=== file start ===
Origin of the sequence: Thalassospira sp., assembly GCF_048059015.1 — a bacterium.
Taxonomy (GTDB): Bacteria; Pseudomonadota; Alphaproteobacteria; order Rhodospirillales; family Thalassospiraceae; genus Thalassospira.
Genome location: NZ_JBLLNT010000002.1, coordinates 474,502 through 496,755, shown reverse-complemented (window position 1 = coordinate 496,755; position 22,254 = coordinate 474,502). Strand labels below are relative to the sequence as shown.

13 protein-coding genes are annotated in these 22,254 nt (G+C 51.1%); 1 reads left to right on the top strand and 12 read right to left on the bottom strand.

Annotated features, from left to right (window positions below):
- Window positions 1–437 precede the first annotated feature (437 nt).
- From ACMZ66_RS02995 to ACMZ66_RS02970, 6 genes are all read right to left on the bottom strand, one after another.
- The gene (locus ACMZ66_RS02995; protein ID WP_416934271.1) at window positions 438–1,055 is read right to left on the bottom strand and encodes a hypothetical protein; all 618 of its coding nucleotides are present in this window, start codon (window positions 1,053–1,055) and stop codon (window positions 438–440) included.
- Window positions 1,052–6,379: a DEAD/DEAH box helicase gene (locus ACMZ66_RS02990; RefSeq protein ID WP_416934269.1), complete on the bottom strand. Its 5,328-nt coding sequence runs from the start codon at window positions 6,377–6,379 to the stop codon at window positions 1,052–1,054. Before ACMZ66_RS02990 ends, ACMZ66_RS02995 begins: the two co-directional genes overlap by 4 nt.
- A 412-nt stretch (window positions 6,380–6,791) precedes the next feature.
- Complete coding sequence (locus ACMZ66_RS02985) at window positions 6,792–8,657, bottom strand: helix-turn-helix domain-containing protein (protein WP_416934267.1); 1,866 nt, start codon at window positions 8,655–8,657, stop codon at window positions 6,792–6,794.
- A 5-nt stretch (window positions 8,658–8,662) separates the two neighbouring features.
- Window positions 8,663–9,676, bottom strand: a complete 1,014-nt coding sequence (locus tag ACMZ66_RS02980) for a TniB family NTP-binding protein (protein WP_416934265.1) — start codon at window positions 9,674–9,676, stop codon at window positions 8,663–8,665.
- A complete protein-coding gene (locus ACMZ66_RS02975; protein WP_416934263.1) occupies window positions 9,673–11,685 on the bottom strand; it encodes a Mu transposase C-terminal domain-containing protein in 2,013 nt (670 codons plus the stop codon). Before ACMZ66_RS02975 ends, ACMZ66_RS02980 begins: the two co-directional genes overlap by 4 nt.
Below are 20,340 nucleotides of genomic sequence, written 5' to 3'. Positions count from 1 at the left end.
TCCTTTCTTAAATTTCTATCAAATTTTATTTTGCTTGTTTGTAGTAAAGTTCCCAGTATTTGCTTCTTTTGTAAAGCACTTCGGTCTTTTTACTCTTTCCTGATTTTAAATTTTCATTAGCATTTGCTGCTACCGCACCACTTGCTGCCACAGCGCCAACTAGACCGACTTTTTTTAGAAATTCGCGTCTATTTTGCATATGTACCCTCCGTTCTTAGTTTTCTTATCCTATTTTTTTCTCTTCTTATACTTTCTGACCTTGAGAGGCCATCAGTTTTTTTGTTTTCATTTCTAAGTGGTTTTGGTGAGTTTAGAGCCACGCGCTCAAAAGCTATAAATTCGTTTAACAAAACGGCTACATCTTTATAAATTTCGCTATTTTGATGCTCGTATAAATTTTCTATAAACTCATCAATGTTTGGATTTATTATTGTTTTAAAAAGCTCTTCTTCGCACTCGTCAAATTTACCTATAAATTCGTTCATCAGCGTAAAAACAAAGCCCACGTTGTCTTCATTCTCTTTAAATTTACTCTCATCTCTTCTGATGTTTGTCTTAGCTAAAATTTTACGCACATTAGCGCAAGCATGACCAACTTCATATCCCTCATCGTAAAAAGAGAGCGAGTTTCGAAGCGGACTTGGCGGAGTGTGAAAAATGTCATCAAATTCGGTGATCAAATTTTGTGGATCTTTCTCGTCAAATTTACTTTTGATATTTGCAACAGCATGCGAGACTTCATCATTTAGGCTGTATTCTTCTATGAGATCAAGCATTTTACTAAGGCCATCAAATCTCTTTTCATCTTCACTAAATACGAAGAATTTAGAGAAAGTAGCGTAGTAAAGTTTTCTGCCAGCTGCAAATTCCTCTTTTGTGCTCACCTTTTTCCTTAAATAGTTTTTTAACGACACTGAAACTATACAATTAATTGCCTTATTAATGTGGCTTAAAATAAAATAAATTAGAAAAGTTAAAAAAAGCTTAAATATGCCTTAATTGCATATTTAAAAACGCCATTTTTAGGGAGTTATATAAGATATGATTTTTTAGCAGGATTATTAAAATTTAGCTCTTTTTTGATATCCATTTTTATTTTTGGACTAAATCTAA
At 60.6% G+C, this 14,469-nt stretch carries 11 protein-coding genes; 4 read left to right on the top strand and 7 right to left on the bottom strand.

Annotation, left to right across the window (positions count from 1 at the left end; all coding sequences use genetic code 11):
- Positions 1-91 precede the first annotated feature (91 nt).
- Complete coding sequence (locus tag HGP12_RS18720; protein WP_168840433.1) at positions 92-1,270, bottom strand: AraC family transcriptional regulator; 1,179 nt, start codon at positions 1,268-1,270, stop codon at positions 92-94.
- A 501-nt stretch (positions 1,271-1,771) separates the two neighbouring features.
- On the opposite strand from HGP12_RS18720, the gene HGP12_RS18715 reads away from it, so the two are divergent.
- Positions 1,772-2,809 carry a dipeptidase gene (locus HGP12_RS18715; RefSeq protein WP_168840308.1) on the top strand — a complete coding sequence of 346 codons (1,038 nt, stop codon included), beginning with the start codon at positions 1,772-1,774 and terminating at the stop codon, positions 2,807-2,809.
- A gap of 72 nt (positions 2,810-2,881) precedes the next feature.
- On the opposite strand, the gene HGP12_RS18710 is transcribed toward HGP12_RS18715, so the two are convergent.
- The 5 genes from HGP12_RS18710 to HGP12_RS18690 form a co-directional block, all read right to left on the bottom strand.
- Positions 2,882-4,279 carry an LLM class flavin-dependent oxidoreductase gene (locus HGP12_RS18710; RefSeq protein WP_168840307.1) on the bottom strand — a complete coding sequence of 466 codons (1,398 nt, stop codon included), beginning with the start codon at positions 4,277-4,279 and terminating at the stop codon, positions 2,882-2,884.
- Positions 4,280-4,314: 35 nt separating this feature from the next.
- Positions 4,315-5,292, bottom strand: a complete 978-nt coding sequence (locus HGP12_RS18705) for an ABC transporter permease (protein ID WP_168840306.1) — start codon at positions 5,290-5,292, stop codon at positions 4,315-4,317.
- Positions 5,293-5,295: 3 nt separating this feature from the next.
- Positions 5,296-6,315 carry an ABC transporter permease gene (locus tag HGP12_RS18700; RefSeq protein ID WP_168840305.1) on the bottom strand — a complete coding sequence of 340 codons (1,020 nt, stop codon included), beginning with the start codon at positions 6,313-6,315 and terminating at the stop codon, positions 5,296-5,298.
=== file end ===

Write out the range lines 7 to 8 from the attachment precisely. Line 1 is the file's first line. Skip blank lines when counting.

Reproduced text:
- From ACMZ66_RS02995 to ACMZ66_RS02970, 6 genes are all read right to left on the bottom strand, one after another.
- The gene (locus ACMZ66_RS02995; protein ID WP_416934271.1) at window positions 438–1,055 is read right to left on the bottom strand and encodes a hypothetical protein; all 618 of its coding nucleotides are present in this window, start codon (window positions 1,053–1,055) and stop codon (window positions 438–440) included.